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Can women and men be their own person. Are husbands and wives able to be independent and follow their dreams in the institution of marriage. Kate Chopin poses this question in her short story The Story of an hour . Kate was born in 1851. Her parents were French Cajun, religious, and rich slave-owners. With Kate s father killed by a train accident, she is raised by her mother and grandmother until she graduates High School from a Catholic Private School. She marries a couple years later to a Louisiana businessman. She has many children and after she is married a little over a decade her husband dies. She begins to write several years later and receives nationwide attention almost immediately for her fiction. Kate Chopin writes The Story of an Hour to take up issues of equality and individualism in marriage by using theme and symbolism.
The theme presented in the story is one of personal assertion. The main character is presented as Mrs. Mallard in the beginning of the story and eventually becomes Louise. Louise is presented as an individual separate from her husband. The message of equality in marriage is throughout Louise s thoughts as she is locked in her room looking out her window. She thinks about her husband s future funeral, she will probably mourn again, but she is set free from her husband s regulations and powerful opinions and desires twisting her own. There would be no powerful will bending her in the blind persistence with which men and women believe they have a right to impose a private will upon a fellow creature (Chopin 734). Chopin shows she is not only speaking on behalf of women in marriage but also men. Chopin expresses through her character Louise, men and women should respect one another in marriage. If a husband or a wife requires an act of service from one another, he or she should not manipulate or expect his or her spouse to do what he or she says no matter what. Chopin states through the thoughts of Louise, A kind intention or a cruel intention made the act [bending someone s will to your own] seem no less a crime (734). Wives do not need dictators in their marriage and men do not need emotional plagues in their marriage. Men and women should respect one another and respect each other s choices.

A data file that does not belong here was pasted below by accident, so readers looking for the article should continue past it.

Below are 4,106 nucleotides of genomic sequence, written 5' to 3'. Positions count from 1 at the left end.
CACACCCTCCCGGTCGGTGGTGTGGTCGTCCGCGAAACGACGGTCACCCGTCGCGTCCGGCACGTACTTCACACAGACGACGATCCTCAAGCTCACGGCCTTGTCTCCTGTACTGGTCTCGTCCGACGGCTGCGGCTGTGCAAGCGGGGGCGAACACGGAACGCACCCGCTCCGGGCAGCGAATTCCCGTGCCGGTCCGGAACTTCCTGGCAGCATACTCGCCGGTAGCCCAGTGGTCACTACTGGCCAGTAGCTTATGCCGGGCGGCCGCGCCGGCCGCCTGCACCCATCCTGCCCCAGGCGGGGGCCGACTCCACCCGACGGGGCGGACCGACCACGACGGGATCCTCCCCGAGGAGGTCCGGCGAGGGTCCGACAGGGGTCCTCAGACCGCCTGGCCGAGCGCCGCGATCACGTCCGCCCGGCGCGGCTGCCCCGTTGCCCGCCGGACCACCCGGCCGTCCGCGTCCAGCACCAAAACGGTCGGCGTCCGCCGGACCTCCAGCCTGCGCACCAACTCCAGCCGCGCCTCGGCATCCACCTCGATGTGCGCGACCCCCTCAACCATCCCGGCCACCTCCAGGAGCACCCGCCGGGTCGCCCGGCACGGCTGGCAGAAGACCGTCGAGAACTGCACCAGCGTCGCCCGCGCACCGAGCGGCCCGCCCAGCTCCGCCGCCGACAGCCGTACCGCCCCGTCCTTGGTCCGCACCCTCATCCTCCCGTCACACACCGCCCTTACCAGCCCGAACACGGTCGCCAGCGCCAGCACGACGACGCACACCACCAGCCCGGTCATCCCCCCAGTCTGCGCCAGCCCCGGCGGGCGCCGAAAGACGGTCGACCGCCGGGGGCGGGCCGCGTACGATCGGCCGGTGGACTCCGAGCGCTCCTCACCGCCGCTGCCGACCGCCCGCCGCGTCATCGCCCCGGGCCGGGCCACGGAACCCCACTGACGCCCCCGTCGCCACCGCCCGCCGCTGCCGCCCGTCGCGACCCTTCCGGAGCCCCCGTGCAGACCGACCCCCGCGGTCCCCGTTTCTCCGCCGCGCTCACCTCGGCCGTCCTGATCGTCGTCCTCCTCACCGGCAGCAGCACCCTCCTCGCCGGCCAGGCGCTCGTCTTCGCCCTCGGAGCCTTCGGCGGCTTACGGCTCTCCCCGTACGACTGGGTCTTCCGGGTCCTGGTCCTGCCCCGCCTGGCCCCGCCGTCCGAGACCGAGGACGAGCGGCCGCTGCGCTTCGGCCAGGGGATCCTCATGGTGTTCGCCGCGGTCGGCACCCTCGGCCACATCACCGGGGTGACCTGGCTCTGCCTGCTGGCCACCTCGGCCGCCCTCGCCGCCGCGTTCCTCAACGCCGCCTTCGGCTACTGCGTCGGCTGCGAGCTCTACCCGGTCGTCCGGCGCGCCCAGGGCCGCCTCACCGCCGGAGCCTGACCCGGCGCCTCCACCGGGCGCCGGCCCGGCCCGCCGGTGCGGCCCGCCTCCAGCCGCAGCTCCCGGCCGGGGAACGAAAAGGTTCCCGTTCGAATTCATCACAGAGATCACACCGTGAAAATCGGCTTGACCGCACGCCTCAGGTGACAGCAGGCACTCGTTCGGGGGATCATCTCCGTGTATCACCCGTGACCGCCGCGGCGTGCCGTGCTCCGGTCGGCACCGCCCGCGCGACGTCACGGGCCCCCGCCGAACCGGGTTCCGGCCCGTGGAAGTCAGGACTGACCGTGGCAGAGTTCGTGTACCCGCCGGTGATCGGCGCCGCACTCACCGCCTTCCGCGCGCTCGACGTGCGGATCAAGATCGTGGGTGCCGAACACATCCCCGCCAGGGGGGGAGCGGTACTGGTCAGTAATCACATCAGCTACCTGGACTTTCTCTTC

Symbolism in the story paints a picture of freedom, living life, and daring to dream. The spring scene with the smell of rain in the air, clouds piling up only to expose a few areas of blue sky depicts to the reader the clouds of grief are passing and the nice days are in view. Every person who has lived remotely long knows after a storm, gray clouds scatter and patches of baby blue sky are seen signaling the storm is over. Innumerable sparrows are chirping on the rooftops representing happiness, a carefree behavior, and freedom to fly where ever they desire. With the entire flock of sparrows gathering together on the rooftops, Chopin is communicating social behavior which speaks to Louise of freedom to assemble with other women or men whenever she wants to. Freedom to choose. Sparrows on the roof are in high places, their natural habitat, instead of the ground, an unnatural habitat. Louise is like a bird caged when her husband is alive, but as soon as she believes herself a widow she is set free like the birds on the rooftops are free. A person singing helps to open her guarded heart and mind and show her how she feels about herself and her life. Song is a powerful force against her will and it overpowers her own efforts to push back her sub consciousness. Someone singing is the key to releasing her subconscious thoughts into her conscious thoughts. The window in Louise s room is the opening to what her life could be. The portal to the future whispers freedom to her from the other side.
A little over half a century after Kate Chopin died she was rediscovered as a feminist writer, writing about issues ahead of her time. Her story depicts a negative picture of marriage in the Victorian Age. Chopin s illustration of women expressing their own wishes, needs, and opinions are not accepted as moral behavior for women in the 1890 s. Noted by Barbara C. Ewell in her book, Kate Chopin, the editor of a magazine called Century refused to publish the short story because of the theme of equality for women with men (267). Independence for women and the individual thoughts of women were only imagined privately in society. A woman was expected to take care of the house, children, and live for her husband. Because of women like Kate Chopin, most women have the privilege of equality in marriage and in society.
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